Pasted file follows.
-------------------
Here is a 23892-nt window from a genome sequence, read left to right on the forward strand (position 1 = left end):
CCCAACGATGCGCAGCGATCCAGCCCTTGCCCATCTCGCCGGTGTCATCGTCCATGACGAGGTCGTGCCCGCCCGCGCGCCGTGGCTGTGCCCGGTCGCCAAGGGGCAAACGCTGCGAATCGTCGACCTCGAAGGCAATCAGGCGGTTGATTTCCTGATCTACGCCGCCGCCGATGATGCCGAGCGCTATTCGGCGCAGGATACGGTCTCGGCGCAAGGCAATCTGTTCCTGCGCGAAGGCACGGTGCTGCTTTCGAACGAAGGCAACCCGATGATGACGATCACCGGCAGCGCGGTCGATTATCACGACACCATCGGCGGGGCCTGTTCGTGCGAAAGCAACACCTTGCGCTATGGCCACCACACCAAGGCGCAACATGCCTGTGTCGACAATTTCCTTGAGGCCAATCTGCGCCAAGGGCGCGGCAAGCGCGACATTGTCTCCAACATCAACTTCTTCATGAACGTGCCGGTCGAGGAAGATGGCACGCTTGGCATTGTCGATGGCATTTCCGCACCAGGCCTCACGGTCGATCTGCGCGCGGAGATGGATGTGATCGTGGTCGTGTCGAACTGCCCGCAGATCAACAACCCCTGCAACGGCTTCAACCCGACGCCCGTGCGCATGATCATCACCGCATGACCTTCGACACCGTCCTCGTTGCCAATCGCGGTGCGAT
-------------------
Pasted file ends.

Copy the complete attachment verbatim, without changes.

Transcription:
Here is a 23892-nt window from a genome sequence, read left to right on the forward strand (position 1 = left end):
CCCAACGATGCGCAGCGATCCAGCCCTTGCCCATCTCGCCGGTGTCATCGTCCATGACGAGGTCGTGCCCGCCCGCGCGCCGTGGCTGTGCCCGGTCGCCAAGGGGCAAACGCTGCGAATCGTCGACCTCGAAGGCAATCAGGCGGTTGATTTCCTGATCTACGCCGCCGCCGATGATGCCGAGCGCTATTCGGCGCAGGATACGGTCTCGGCGCAAGGCAATCTGTTCCTGCGCGAAGGCACGGTGCTGCTTTCGAACGAAGGCAACCCGATGATGACGATCACCGGCAGCGCGGTCGATTATCACGACACCATCGGCGGGGCCTGTTCGTGCGAAAGCAACACCTTGCGCTATGGCCACCACACCAAGGCGCAACATGCCTGTGTCGACAATTTCCTTGAGGCCAATCTGCGCCAAGGGCGCGGCAAGCGCGACATTGTCTCCAACATCAACTTCTTCATGAACGTGCCGGTCGAGGAAGATGGCACGCTTGGCATTGTCGATGGCATTTCCGCACCAGGCCTCACGGTCGATCTGCGCGCGGAGATGGATGTGATCGTGGTCGTGTCGAACTGCCCGCAGATCAACAACCCCTGCAACGGCTTCAACCCGACGCCCGTGCGCATGATCATCACCGCATGACCTTCGACACCGTCCTCGTTGCCAATCGCGGTGCGAT